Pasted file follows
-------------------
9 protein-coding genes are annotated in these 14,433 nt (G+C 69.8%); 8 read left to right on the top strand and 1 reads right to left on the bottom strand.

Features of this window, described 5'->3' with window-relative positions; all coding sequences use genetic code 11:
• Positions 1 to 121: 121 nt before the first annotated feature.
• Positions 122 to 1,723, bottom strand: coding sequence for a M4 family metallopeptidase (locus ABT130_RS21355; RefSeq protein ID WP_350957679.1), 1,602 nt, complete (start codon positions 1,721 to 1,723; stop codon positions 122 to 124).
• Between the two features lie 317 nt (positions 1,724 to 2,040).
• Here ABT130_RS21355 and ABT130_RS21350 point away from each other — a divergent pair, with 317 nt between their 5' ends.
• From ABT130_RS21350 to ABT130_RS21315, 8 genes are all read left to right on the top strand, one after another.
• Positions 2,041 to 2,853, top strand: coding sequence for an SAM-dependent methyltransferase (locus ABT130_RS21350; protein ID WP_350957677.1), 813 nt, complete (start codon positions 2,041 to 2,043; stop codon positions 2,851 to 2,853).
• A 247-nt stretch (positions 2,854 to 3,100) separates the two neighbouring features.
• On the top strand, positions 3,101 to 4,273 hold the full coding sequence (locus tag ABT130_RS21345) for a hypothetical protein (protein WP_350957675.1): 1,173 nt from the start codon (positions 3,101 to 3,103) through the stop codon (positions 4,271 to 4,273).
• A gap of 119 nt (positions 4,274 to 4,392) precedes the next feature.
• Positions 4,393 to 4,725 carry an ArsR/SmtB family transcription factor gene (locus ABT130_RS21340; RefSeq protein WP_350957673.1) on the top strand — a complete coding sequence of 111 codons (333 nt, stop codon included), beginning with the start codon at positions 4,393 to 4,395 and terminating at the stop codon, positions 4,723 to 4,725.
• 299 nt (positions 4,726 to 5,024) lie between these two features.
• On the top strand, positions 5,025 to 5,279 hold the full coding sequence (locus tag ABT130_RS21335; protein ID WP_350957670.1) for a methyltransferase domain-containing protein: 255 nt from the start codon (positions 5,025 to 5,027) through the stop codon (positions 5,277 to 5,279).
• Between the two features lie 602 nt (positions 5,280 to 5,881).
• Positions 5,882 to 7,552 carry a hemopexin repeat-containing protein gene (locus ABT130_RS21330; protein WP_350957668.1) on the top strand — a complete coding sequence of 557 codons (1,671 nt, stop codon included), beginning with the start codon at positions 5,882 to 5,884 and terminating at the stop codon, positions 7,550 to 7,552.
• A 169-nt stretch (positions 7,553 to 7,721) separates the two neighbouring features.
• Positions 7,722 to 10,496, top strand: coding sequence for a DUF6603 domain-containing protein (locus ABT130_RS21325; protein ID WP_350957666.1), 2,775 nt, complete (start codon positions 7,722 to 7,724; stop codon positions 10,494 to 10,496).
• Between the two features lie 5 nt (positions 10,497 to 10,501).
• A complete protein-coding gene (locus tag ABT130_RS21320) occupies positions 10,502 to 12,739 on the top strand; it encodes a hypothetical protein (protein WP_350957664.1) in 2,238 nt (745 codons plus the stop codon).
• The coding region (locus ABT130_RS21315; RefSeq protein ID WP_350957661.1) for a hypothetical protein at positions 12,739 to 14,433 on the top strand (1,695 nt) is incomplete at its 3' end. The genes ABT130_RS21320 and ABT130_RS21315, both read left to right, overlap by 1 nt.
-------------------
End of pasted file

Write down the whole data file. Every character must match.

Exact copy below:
9 protein-coding genes are annotated in these 14,433 nt (G+C 69.8%); 8 read left to right on the top strand and 1 reads right to left on the bottom strand.

Features of this window, described 5'->3' with window-relative positions; all coding sequences use genetic code 11:
• Positions 1 to 121: 121 nt before the first annotated feature.
• Positions 122 to 1,723, bottom strand: coding sequence for a M4 family metallopeptidase (locus ABT130_RS21355; RefSeq protein ID WP_350957679.1), 1,602 nt, complete (start codon positions 1,721 to 1,723; stop codon positions 122 to 124).
• Between the two features lie 317 nt (positions 1,724 to 2,040).
• Here ABT130_RS21355 and ABT130_RS21350 point away from each other — a divergent pair, with 317 nt between their 5' ends.
• From ABT130_RS21350 to ABT130_RS21315, 8 genes are all read left to right on the top strand, one after another.
• Positions 2,041 to 2,853, top strand: coding sequence for an SAM-dependent methyltransferase (locus ABT130_RS21350; protein ID WP_350957677.1), 813 nt, complete (start codon positions 2,041 to 2,043; stop codon positions 2,851 to 2,853).
• A 247-nt stretch (positions 2,854 to 3,100) separates the two neighbouring features.
• On the top strand, positions 3,101 to 4,273 hold the full coding sequence (locus tag ABT130_RS21345) for a hypothetical protein (protein WP_350957675.1): 1,173 nt from the start codon (positions 3,101 to 3,103) through the stop codon (positions 4,271 to 4,273).
• A gap of 119 nt (positions 4,274 to 4,392) precedes the next feature.
• Positions 4,393 to 4,725 carry an ArsR/SmtB family transcription factor gene (locus ABT130_RS21340; RefSeq protein WP_350957673.1) on the top strand — a complete coding sequence of 111 codons (333 nt, stop codon included), beginning with the start codon at positions 4,393 to 4,395 and terminating at the stop codon, positions 4,723 to 4,725.
• 299 nt (positions 4,726 to 5,024) lie between these two features.
• On the top strand, positions 5,025 to 5,279 hold the full coding sequence (locus tag ABT130_RS21335; protein ID WP_350957670.1) for a methyltransferase domain-containing protein: 255 nt from the start codon (positions 5,025 to 5,027) through the stop codon (positions 5,277 to 5,279).
• Between the two features lie 602 nt (positions 5,280 to 5,881).
• Positions 5,882 to 7,552 carry a hemopexin repeat-containing protein gene (locus ABT130_RS21330; protein WP_350957668.1) on the top strand — a complete coding sequence of 557 codons (1,671 nt, stop codon included), beginning with the start codon at positions 5,882 to 5,884 and terminating at the stop codon, positions 7,550 to 7,552.
• A 169-nt stretch (positions 7,553 to 7,721) separates the two neighbouring features.
• Positions 7,722 to 10,496, top strand: coding sequence for a DUF6603 domain-containing protein (locus ABT130_RS21325; protein ID WP_350957666.1), 2,775 nt, complete (start codon positions 7,722 to 7,724; stop codon positions 10,494 to 10,496).
• Between the two features lie 5 nt (positions 10,497 to 10,501).
• A complete protein-coding gene (locus tag ABT130_RS21320) occupies positions 10,502 to 12,739 on the top strand; it encodes a hypothetical protein (protein WP_350957664.1) in 2,238 nt (745 codons plus the stop codon).
• The coding region (locus ABT130_RS21315; RefSeq protein ID WP_350957661.1) for a hypothetical protein at positions 12,739 to 14,433 on the top strand (1,695 nt) is incomplete at its 3' end. The genes ABT130_RS21320 and ABT130_RS21315, both read left to right, overlap by 1 nt.